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A cadre of former Lotus software employees is leading a reinvigorated push at Microsoft Corp. to lure Lotus customers to .Net with new products and services.

Over the next six to eight months, the Redmond, Wash., company plans to roll out a series of initiatives, including a tool kit, due this summer, that allows Domino developers to create Notes- and Domino-based Web services using Microsoft development tools such as Visual Studio .Net and Visual Basic.

The effort is the latest by Microsoft to seize what some view as an opportunity left open by the IBM division, based in Cambridge, Mass., as it nudges Lotus developers to Lotus Workplace—an IBM WebSphere-based development platform. Lotus introduced the platform a year ago.

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“Given IBM’s strategy for Workplace, a lot of Lotus customers are going to be taking advantage of the opportunity to re-evaluate their investments,” said Jim Bernardo, lead product manager for Microsoft Exchange.

To bring the effort to life, Microsoft has beefed up its ranks with former Lotus officials. Gary Devendorf, a technology evangelist in Microsoft’s server division and former application development product manager at Lotus, and Charlie Kaufman, security architect for Microsoft’s Common Language Runtime group, joined Microsoft in the past year. Kaufman was chief security architect for Lotus Notes.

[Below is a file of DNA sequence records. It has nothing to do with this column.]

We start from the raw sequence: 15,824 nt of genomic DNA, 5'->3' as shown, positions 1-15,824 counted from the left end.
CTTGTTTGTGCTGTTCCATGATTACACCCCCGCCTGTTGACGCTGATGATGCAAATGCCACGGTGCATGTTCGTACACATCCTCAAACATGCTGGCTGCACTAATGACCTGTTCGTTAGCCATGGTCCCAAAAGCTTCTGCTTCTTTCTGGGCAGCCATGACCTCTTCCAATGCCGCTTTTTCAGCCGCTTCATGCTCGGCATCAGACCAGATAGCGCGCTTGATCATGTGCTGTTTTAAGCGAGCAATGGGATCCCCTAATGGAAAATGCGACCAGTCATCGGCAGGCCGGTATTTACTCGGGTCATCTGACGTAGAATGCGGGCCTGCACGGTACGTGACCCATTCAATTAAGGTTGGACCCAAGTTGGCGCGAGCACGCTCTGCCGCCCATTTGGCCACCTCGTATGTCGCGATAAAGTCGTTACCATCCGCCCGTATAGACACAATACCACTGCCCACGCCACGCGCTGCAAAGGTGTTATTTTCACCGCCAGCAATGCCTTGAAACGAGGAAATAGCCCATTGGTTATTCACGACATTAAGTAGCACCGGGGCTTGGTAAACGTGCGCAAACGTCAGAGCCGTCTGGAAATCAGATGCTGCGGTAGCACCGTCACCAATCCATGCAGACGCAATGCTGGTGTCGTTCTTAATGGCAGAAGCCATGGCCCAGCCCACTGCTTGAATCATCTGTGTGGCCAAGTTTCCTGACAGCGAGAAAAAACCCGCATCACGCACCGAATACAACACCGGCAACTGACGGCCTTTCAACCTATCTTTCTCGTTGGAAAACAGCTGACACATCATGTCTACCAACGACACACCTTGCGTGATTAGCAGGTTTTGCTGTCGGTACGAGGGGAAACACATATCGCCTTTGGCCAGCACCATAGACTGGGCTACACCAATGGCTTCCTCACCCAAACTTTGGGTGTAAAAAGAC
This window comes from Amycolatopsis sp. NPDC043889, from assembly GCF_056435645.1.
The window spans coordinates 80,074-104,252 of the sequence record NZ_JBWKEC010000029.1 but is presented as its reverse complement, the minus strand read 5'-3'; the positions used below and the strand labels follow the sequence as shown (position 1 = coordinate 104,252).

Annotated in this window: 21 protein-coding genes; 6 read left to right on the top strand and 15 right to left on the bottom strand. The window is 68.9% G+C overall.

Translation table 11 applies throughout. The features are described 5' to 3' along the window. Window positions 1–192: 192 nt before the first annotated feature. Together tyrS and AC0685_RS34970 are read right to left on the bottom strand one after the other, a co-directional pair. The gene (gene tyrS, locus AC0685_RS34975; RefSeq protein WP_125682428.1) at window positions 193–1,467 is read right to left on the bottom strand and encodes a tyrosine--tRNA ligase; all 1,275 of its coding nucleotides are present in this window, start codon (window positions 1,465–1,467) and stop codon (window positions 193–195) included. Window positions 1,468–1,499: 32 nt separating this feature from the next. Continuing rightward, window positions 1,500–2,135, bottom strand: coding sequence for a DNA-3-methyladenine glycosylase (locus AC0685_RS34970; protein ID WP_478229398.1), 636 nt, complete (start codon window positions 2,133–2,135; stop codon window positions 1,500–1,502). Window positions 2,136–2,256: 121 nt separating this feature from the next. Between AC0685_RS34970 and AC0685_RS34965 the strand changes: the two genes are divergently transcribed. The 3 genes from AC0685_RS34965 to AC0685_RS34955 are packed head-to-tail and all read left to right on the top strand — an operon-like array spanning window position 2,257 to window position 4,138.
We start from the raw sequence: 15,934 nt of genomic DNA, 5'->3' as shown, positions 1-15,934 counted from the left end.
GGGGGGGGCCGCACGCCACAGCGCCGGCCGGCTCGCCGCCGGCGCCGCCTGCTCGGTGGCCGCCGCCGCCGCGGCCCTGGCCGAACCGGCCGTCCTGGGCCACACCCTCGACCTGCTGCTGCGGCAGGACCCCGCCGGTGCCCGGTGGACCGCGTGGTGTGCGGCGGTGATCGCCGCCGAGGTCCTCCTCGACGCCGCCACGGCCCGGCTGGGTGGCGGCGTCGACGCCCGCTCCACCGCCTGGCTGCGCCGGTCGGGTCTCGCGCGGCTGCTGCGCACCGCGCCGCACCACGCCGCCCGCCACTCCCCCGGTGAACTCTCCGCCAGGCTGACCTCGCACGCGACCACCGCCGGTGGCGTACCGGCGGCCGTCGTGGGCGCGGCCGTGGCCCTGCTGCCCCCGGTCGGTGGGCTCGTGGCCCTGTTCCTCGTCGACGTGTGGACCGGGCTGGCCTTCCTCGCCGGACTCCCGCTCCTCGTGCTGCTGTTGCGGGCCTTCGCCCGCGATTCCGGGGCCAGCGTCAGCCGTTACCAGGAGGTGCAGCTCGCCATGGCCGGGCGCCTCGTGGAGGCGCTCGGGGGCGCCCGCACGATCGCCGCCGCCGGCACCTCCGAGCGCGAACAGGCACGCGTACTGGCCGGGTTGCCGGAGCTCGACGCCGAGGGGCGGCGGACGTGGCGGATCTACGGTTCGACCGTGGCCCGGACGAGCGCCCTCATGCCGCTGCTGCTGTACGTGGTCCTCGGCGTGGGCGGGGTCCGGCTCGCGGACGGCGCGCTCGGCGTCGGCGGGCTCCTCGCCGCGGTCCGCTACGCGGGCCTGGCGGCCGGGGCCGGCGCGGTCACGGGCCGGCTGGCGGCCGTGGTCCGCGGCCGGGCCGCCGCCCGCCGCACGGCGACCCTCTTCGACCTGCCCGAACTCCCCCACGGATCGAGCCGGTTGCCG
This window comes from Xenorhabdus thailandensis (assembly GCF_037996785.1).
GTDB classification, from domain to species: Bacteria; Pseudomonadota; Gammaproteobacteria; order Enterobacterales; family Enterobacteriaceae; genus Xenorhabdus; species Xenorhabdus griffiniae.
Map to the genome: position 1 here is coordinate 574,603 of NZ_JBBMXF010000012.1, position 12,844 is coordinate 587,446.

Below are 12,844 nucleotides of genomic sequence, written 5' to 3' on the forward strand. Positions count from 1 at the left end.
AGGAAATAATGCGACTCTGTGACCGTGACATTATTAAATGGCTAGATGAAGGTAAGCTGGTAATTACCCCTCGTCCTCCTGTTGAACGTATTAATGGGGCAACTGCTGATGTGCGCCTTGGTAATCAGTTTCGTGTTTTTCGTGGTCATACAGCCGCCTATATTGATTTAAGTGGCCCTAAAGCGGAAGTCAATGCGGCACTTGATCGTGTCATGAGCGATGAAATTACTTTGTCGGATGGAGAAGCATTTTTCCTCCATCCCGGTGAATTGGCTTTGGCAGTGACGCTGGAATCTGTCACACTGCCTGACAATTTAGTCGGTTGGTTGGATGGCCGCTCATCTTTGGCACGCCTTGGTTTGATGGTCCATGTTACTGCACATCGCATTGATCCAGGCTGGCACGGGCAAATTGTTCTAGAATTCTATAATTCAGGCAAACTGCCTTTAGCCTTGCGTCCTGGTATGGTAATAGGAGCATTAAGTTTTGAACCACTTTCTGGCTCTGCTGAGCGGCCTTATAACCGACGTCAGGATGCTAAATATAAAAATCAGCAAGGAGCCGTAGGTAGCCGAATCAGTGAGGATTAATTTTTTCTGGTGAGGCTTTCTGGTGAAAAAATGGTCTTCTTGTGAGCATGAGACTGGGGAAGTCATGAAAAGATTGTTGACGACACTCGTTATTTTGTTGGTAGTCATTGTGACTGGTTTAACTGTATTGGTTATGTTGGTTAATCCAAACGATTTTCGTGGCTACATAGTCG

According to Bernardo, who was a 10-year Lotus veteran before joining Microsoft four years ago, nearly all members of the former Domino.Workflow team are employed by Microsoft.

The as-yet-unnamed tool kit is being shepherded by Devendorf, who said that once a developer creates the .Net Web services, they will be consumed by Microsoft applications such as the Office suite, SharePoint and Exchange.

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